The last parcel at the tail end of Cham’s historic core, situated at the bifurcation of a main street, the site is triangular and sloped. Instead of responding to each site or programmatic condition as an additional volume, we allowed the volume itself to mutate, to peel away, or merge where necessary so that in the end, the building seems to constantly change as you move around. There is an ambiguity between the reading of a singular form and the expression as an aggregation of multiple forms.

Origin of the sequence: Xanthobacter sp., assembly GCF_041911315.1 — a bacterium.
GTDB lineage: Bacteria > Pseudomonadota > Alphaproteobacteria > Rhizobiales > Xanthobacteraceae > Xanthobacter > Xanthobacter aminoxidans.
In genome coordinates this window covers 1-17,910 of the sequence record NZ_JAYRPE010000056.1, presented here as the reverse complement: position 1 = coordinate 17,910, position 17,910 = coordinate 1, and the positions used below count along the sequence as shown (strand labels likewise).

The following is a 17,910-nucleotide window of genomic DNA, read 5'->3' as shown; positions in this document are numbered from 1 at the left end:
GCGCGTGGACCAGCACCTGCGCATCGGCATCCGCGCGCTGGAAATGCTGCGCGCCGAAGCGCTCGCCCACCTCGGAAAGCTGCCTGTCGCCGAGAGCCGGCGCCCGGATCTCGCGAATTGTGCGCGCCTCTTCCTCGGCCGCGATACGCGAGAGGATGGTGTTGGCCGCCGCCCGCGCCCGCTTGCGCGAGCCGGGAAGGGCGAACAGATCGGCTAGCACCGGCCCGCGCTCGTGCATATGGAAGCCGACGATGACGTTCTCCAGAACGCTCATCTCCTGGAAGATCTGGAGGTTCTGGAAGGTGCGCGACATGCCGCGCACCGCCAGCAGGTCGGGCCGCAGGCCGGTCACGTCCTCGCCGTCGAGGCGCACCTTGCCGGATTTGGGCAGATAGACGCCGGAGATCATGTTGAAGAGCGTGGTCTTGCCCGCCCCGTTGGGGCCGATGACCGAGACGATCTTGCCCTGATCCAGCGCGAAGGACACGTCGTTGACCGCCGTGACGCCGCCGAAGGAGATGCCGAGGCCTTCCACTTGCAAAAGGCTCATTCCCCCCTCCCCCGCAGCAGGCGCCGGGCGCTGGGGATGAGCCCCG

Beyond the difficulty of the triangular site, the buildable footprint was only roughly 200m2, with the tip of the form, after required setbacks, being less than 4m wide. Only two average-sized apartments would fit onto each floor. Each one would capitalize on the form to produce contrasting experiences: a panorama room that would be the selling point for the narrow apartment to the west and a central living hall that would characterize the deep plan of the east apartment. A cellular organization allows for a non-hierarchical distribution and flexible use of spaces while eliminating the traditional corridor-reliant plan.